The Bourgeoisie Built the Cave: An Application of Plato’s Allegory of the Cave to Marxism Ailish Beveridge College

More than a thousand years ago, Plato wrote of a cave in which three prisoners were chained in such a position where they could only see the wall in front of them. This being their only perceived reality, they came to believe that the shadows they saw moving across the wall were real and not just the shadows of real objects−they had never seen anything to prove otherwise. In the allegory one of the prisoners breaks free from their bonds and manages to escape the cave. Once outside, they realize that their previous existence was a mere shadow of what really exists and quickly rush back inside to free their fellow prisoners and explain what they’ve seen. Unfortunately, the remaining prisoners are so conditioned to know the shadows as reality that they antagonize the freed prisoner and ultimately kill him for having the audacity to suggest that there was something more than chains and shadows.

Since it was written The Allegory of the Cave has been interpreted, meditated on, and added to by a myriad of authors and philosophers throughout history; from Baudrillard and the hyperreality, to Bradbury and Fahrenheit 451.[1]A slightly less obvious, but equally relevant, application of the Allegory comes in the works of Karl Marx. Marx offers a critique of capitalism that fits the heuristic of Plato’s cave-the cave being capitalism and the outside world being a communist utopia-and his ideas further fit the Allegory given their subsequent reception from the symbolic prisoners still within the cave of capitalism. The Allegory of the Cave contains numerous key components that integrate the story and its’ broader application to reality. A key component is the narrative of the freed prisoner. The story of the freed prisoner in the Allegory follows three distinct stages. The first is their identification of the existence of the cave, the second is their transition from the darkness of the cave to the light of a true reality, and the last is their decision to (and consequential) return to the cave. Analyzing Marxist ideas through this narrative reveals key parallels between Karl Marx’s formulation of communism and the narrative of the freed prisoner.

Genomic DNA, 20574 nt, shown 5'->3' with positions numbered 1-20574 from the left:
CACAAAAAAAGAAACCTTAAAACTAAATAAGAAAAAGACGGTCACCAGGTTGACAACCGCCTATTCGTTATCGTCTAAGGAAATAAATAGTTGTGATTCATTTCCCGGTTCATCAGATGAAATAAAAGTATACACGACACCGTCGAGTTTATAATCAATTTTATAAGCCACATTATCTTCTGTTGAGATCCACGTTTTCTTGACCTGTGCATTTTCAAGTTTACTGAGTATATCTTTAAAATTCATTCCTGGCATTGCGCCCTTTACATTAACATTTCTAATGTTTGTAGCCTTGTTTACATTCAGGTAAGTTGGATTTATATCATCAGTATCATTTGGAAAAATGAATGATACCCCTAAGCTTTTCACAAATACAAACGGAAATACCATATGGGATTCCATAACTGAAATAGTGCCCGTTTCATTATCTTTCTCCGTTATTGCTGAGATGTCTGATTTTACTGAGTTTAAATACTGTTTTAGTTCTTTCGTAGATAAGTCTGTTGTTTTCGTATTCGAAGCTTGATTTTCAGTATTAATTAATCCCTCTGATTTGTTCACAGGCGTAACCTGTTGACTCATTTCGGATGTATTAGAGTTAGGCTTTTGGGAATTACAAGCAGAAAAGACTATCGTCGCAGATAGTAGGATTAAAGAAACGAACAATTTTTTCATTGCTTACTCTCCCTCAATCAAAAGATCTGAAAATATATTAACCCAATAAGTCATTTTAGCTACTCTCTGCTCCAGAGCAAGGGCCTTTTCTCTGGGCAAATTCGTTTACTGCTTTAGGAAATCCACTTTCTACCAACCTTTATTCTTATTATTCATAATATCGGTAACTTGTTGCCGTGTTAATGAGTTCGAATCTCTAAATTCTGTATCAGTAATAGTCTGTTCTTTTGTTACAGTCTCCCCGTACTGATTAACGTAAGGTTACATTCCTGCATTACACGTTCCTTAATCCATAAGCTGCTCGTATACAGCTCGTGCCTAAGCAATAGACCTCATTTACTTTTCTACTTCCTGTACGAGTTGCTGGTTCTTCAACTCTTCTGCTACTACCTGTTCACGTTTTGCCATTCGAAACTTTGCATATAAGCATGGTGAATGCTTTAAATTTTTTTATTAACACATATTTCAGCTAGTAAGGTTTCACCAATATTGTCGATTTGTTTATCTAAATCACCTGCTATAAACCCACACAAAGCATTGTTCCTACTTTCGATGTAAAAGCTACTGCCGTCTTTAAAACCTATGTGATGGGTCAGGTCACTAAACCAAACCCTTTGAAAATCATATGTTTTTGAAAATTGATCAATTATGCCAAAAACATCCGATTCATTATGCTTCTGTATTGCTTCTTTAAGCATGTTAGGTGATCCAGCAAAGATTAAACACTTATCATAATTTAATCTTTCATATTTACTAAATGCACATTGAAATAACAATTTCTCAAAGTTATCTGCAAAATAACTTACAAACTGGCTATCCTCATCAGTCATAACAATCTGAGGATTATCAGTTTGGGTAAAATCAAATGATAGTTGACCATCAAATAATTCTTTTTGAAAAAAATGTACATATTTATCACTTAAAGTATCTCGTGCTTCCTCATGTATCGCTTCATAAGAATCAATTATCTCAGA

The first stage of the prisoner’s story is the identification of the cave and the components thereof: for Marx this was recognizing the restrictive nature of capitalism and its power to condemn the proletariat to an endless cycle of oppression and exploitation coupled with the commodity fetishism that rendered perceived reality nothing more than Plato’s shadow world.In the allegory,“the people have been in this dwelling since childhood, shackled by the legs and neck. Thus, they stay in the same place so that there is only one thing for them to look that: whatever they encounter in front of their faces.”[2]Although less literal than actual chains, Marx argues that the proletariat is in a comparable position, as the Bourgeoisie controls all aspects of proletariat life and even their perception of reality-in that way the Bourgeoisie acts as the force chaining the proletariat in place and controlling the shadows they see. When describing the endless toil of the working-class, Marx demonstrates the powerlessness of the proletariat, “who live only so long as they find work, and who find work only so long as their labor increases capital. These laborers, who must sell themselves piecemeal, are a commodity.”[3]Within a capitalist system “the proletarian has lost all individual character, and, consequently. . .becomes an appendage of the machine.”[4]The commodification and dehumanization of the individual under capitalism renders the proletariat the prisoner of the Bourgeoisie, condemned to live in shackles they don’t know they’re wearing. Beyond their chains the second aspect of the prisoner’s plight within the Allegory is their perception of reality. Plato posits that if shown nothing other than an artificial reality, a person will rationalize that reality as their true reality, this idea applies to Marx’s ideas through his development of commodity fetishism. In Capital Volume 1, Marx describes the innate discrepancy between what we perceive as reality and unobscured reality through the perception of labor and commodities. This discrepancy lies in the assignment of value not predicated on observation, but on manufactured principles intended to serve the bourgeoisie.[5]Basically “the existence of the things quâ commodities, and the value relation between the products of labour which stamps them as commodities, have absolutely no connection with their physical properties and with the material relations arising therefrom.”[6]The assignment of value not predicated on tangible, or real world, qualities creates a pseudo reality disconnected from what really exists. When individuals are inculcated with commodity fetishism, this artificial reality becomes their only reality, as “in every way such prisoners would deem reality to be nothing else than the shadows of the artificial objects.”[7]Marx’s described disconnect between what is and what capitalism creates is analogous to the relationship described by Plato between the shadows and the real world.